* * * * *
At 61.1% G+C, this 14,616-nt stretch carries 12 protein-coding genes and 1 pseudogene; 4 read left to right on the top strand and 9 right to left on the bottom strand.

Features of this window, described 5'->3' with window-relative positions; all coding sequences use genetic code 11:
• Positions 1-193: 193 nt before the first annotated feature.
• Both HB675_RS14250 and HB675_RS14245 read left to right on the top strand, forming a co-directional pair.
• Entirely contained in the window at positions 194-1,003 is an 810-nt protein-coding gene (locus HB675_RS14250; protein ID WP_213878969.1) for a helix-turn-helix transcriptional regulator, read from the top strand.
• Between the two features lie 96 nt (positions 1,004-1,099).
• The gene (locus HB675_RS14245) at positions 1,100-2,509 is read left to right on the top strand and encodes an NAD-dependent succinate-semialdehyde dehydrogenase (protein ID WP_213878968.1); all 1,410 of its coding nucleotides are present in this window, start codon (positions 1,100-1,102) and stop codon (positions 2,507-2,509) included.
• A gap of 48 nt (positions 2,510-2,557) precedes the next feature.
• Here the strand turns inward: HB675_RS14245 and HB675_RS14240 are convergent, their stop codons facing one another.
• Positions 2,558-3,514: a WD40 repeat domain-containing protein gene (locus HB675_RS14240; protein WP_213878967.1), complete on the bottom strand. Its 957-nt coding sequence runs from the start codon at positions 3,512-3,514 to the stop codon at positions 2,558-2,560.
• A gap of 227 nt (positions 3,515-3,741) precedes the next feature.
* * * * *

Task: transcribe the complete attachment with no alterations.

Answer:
At 61.1% G+C, this 14,616-nt stretch carries 12 protein-coding genes and 1 pseudogene; 4 read left to right on the top strand and 9 right to left on the bottom strand.

Features of this window, described 5'->3' with window-relative positions; all coding sequences use genetic code 11:
• Positions 1-193: 193 nt before the first annotated feature.
• Both HB675_RS14250 and HB675_RS14245 read left to right on the top strand, forming a co-directional pair.
• Entirely contained in the window at positions 194-1,003 is an 810-nt protein-coding gene (locus HB675_RS14250; protein ID WP_213878969.1) for a helix-turn-helix transcriptional regulator, read from the top strand.
• Between the two features lie 96 nt (positions 1,004-1,099).
• The gene (locus HB675_RS14245) at positions 1,100-2,509 is read left to right on the top strand and encodes an NAD-dependent succinate-semialdehyde dehydrogenase (protein ID WP_213878968.1); all 1,410 of its coding nucleotides are present in this window, start codon (positions 1,100-1,102) and stop codon (positions 2,507-2,509) included.
• A gap of 48 nt (positions 2,510-2,557) precedes the next feature.
• Here the strand turns inward: HB675_RS14245 and HB675_RS14240 are convergent, their stop codons facing one another.
• Positions 2,558-3,514: a WD40 repeat domain-containing protein gene (locus HB675_RS14240; protein WP_213878967.1), complete on the bottom strand. Its 957-nt coding sequence runs from the start codon at positions 3,512-3,514 to the stop codon at positions 2,558-2,560.
• A gap of 227 nt (positions 3,515-3,741) precedes the next feature.